Cicconetti is one of several judges nationally who believes in odd sentencing as a means of dispensing punishments that fit the crime. Since 1993 he’s been doling out unorthodox sentences to Ohio defendants using an unlikely cadre of props that has included donkeys, pigs, blindfolds, embarrassing signs, manual lawn mowers, and pooper scoopers.

There was the time Cicconetti made a woman who abandoned 35 sickly kittens in the woods spend a night alone outdoors, by herself, without food, water, cell phone, flashlight, or any form of entertainment.

When an 18-year-old was caught stealing porn from a sex shop, the judge ordered him to sit outside the store with an American flag-printed blindfold tied over his eyes while holding a poster that read, “See no evil.”

And then there was the time Cicconetti ordered three men who were caught soliciting sex from an undercover police officer to take turns wearing a bright yellow chicken suit and holding a sign that read, “No Chicken Ranch in Painesville.”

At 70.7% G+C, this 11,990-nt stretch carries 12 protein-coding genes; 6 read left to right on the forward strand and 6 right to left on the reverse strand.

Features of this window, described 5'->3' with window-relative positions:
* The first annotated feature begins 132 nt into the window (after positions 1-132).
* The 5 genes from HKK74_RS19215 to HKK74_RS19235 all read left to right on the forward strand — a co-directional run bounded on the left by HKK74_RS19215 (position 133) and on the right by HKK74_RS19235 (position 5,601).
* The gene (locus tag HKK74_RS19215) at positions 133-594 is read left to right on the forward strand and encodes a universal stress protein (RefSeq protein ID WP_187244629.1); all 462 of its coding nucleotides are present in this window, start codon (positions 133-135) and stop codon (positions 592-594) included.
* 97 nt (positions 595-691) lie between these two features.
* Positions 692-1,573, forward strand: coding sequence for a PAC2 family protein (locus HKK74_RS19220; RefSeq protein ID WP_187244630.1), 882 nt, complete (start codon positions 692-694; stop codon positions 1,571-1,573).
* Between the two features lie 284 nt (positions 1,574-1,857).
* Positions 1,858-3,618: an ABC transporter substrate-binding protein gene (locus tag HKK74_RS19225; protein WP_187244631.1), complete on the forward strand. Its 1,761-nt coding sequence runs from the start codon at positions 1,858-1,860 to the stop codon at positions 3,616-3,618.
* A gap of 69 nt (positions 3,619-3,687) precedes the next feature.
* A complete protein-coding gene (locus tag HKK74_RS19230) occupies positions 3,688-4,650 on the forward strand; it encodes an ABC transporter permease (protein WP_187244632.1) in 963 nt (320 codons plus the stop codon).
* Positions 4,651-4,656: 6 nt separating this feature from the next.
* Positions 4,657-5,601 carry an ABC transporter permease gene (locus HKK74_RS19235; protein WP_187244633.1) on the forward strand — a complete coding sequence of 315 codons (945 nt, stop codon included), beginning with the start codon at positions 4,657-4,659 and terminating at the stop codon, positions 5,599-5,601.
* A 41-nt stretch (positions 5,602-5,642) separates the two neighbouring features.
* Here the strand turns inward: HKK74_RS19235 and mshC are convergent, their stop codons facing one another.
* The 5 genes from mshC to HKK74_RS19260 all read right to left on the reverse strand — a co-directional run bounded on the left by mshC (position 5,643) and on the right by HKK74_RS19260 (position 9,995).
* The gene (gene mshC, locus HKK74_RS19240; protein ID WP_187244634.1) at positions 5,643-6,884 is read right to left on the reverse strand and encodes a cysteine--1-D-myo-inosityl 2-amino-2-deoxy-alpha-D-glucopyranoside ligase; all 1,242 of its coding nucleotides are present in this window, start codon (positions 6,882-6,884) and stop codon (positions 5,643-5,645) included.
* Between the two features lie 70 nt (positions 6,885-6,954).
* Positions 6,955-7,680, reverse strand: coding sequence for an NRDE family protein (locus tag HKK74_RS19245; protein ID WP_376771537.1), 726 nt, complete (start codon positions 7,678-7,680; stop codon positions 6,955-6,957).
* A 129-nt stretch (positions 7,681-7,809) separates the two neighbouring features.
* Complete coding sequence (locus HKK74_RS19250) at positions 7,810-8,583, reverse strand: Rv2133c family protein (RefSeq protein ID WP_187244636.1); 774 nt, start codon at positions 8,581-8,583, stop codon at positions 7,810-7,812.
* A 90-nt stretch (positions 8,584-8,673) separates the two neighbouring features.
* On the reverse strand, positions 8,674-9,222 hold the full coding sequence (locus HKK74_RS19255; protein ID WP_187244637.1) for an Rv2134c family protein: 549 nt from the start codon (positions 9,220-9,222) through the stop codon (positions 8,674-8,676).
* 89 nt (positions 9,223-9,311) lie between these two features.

‘’We started small,’’ the judge said in 2012, according to the Chicago Tribune. ‘’It was more out of frustration because after a year or two years, we were seeing the same people come back, with the same offenses. I thought, 'There has to be a better way to do this.’

Judge Michael Cicconetti.  Facebook/   @judgemikec

Judge Michael Cicconetti. Facebook/@judgemikec

“Some people, let's face it, you're never going to deter their conduct. It took me awhile to figure that out, too. I can't be the savior of all, because some people don't want to be saved.”

Those fortunate enough to get one of Cicconetti’s odd sentences are generally first-time offenders — and they always have the option of taking the more traditional punishment if they don’t want to carry out the judge’s more bizarre alternatives.

“I typically use these creative alternative sentences for younger people who are more impressionable [and] at least somewhat remorseful,” he told ABC News. “The philosophy behind it is that whatever punishment they choose, it's going to prevent them from coming back to court on another charge.”